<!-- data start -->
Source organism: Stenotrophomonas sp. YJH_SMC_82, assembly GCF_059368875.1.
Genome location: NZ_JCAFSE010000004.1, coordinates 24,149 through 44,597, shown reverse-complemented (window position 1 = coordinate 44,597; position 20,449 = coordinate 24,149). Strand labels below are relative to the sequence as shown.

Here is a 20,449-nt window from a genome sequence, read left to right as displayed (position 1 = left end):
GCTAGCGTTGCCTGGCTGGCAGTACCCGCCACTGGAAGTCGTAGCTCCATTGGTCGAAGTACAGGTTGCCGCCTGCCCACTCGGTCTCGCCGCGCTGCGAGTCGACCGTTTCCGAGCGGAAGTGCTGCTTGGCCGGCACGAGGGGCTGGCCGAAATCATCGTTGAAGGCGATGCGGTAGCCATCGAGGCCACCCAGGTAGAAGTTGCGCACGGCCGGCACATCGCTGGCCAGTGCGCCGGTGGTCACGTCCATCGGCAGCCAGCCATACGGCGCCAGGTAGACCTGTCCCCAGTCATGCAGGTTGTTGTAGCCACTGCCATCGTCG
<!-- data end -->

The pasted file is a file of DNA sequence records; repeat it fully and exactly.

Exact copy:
Source organism: Stenotrophomonas sp. YJH_SMC_82, assembly GCF_059368875.1.
Genome location: NZ_JCAFSE010000004.1, coordinates 24,149 through 44,597, shown reverse-complemented (window position 1 = coordinate 44,597; position 20,449 = coordinate 24,149). Strand labels below are relative to the sequence as shown.

Here is a 20,449-nt window from a genome sequence, read left to right as displayed (position 1 = left end):
GCTAGCGTTGCCTGGCTGGCAGTACCCGCCACTGGAAGTCGTAGCTCCATTGGTCGAAGTACAGGTTGCCGCCTGCCCACTCGGTCTCGCCGCGCTGCGAGTCGACCGTTTCCGAGCGGAAGTGCTGCTTGGCCGGCACGAGGGGCTGGCCGAAATCATCGTTGAAGGCGATGCGGTAGCCATCGAGGCCACCCAGGTAGAAGTTGCGCACGGCCGGCACATCGCTGGCCAGTGCGCCGGTGGTCACGTCCATCGGCAGCCAGCCATACGGCGCCAGGTAGACCTGTCCCCAGTCATGCAGGTTGTTGTAGCCACTGCCATCGTCG